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Houston, TX—SEIU Local 1 members and staff would like to extend their deepest condolences to State Senator Mario Gallegos’ family during this difficult time. As a state legislator for 22 years, Senator Gallegos stood up for the voiceless and most vulnerable in our communities. During the Houston janitors’ strike this past summer, Senator Gallegos walked side by side with janitors and their families in support of good jobs for our state’s most under-served neighborhoods.
“In addition to being a great man, Senator Mario Gallegos was a tireless champion for the Hispanic community. Even in declining health, Senator Gallegos worked to block discriminatory anti-immigrant policies that sought to further divide our communities. His contributions to our great state cannot be overstated and will never be forgotten,” said Elsa Caballero, State Director for SEIU Local 1 Texas
When I was in college, I suffered from a ruptured brain aneurysm. Fortunately, I had health insurance through school and got the care I needed. After I graduated, I was denied insurance by every major carrier because of my preexisting condition. Even the state program was too expensive for me to afford.
But when Obama helped pass the Affordable Care Act, health insurance companies could no longer deny coverage to people with preexisting conditions. Now I have good health insurance with affordable premiums. I’m able to go see my doctor without worrying if I can afford it.
I want to thank President Obama for standing up for people like me, so I am volunteering with SEIU Local 1 to help re-elect President Barack Obama.
You can help too! Volunteer with SEIU Local 1 to make sure OUR voices are heard this election. Call the Member Resource Center: 877-233-8880.
Houston — After a hot summer of mass demonstrations, civil disobedience, rallies, almost 70 arrests, prayer vigils and marches, Houston janitors — who had been without a contract since May 31 and went on strike in July — won double what the contractors had initially offered and kept the benefits that had been threatened. The deal was reached with most of Houston’s major cleaning contractors, but union officials are still negotiating with one final contractor.
On Aug. 11, the janitors, represented by Service Employees Local 1, unanimously approved a new contract and celebrated a historic victory.
Initially, the cleaning contractors offered the workers, who are among the lowest paid in the country, only a measly 50-cents-per-hour wage increase, the same increase now being offered janitors in San Francisco who are threatening to strike. According to the union, the new contract will raise wages 12 percent over the next four years. (seiu.org, Aug. 10)
Houston janitors have been organized only since 2006, after waging a strong four-week, rare-for-Houston strike for union recognition. Before this, the 5,000 unorganized office janitors in Houston earned only $20 a day and had absolutely no benefits. In 2006, their pay doubled and they gained access to affordable health care.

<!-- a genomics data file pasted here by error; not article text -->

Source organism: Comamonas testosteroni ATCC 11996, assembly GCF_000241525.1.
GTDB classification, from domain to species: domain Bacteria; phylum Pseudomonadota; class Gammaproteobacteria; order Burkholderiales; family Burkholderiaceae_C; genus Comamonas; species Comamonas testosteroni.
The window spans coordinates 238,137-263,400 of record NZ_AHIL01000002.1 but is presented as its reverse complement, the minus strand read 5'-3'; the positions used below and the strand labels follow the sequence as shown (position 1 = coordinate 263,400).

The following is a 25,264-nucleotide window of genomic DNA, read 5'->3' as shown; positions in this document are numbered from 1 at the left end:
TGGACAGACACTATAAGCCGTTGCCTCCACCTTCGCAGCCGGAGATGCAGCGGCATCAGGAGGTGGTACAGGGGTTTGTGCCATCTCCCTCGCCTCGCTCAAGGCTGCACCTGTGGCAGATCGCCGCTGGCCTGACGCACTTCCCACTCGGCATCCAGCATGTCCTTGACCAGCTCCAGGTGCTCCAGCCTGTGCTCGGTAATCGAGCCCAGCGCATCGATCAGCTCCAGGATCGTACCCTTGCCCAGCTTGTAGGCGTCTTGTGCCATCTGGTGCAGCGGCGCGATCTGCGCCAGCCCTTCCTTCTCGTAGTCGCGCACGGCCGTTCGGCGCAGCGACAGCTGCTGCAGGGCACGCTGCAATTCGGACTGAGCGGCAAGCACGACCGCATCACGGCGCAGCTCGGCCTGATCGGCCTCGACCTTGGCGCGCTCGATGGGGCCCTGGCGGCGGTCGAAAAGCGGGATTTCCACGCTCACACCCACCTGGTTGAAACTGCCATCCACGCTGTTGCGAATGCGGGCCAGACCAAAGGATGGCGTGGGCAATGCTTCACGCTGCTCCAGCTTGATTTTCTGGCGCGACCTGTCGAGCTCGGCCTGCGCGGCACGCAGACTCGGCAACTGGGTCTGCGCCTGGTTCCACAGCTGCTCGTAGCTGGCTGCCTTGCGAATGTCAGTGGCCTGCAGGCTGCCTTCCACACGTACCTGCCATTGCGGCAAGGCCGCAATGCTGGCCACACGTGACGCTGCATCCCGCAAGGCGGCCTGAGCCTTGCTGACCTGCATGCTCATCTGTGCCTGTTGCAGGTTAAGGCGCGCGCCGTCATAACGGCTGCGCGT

In the U.S., 11.8 percent of wage and salary workers were members of a union in 2011, but union members were only 5.4 percent of the work force in Texas. According to the U.S. Department of Labor, Texas had about one-fourth as many union members as New York in 2011, despite having 2.3 million more wage and salary employees.
A struggle of rich versus poor
The cleaning contractors represented Exxon Mobil, JPMorgan Chase, Wells Fargo and Shell Oil, some of the richest entities in the U.S., but wanted to give janitors only 50 cents over five years.
According to Forbes magazine, for the last two years Houston has enjoyed more growth in the number of “High Net Worth Individuals” — people with at least $1 million in investable assets (primary homes don’t count) — than any other U.S. city.
The SEIU says the inequality is clear in Houston, where residential segregation by income is the worst in the country. In Texas, the U.S. Department of Labor reported, more than half a million workers make only minimum wage or less, tying Texas with Mississippi for the highest proportion of minimum wage jobs in the country.
Local and national support for the janitors was crucial to their victory. It ranged from the mayor of Houston to Occupy Houston activists, U.S. House representatives to Houston religious leaders and the NAACP. The Houston Chronicle editorialized support for the janitors.
After the janitors voted in favor of the new contract, Adrianna Vasquez, a bargaining committee member and janitor who works at Chase Tower, said: “Today we proved that when workers join together, we have strength. This is a huge victory for janitors and so many workers. With this new contract, our families can live a little better.”
By Pat Barcas Staff Writer